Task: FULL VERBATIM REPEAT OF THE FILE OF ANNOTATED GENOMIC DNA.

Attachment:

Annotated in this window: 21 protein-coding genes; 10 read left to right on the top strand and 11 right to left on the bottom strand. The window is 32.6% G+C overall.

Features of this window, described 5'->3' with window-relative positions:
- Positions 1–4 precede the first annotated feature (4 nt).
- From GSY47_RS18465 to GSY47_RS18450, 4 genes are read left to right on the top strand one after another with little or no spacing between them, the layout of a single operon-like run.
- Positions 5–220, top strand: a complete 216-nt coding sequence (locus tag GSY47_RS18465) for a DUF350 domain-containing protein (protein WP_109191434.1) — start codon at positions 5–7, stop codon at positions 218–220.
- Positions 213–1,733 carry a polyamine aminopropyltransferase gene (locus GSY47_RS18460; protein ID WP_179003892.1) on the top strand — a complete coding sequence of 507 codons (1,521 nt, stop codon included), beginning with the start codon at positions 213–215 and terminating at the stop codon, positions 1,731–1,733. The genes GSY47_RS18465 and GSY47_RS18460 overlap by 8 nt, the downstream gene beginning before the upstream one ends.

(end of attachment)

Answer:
Annotated in this window: 21 protein-coding genes; 10 read left to right on the top strand and 11 right to left on the bottom strand. The window is 32.6% G+C overall.

Features of this window, described 5'->3' with window-relative positions:
- Positions 1–4 precede the first annotated feature (4 nt).
- From GSY47_RS18465 to GSY47_RS18450, 4 genes are read left to right on the top strand one after another with little or no spacing between them, the layout of a single operon-like run.
- Positions 5–220, top strand: a complete 216-nt coding sequence (locus tag GSY47_RS18465) for a DUF350 domain-containing protein (protein WP_109191434.1) — start codon at positions 5–7, stop codon at positions 218–220.
- Positions 213–1,733 carry a polyamine aminopropyltransferase gene (locus GSY47_RS18460; protein ID WP_179003892.1) on the top strand — a complete coding sequence of 507 codons (1,521 nt, stop codon included), beginning with the start codon at positions 213–215 and terminating at the stop codon, positions 1,731–1,733. The genes GSY47_RS18465 and GSY47_RS18460 overlap by 8 nt, the downstream gene beginning before the upstream one ends.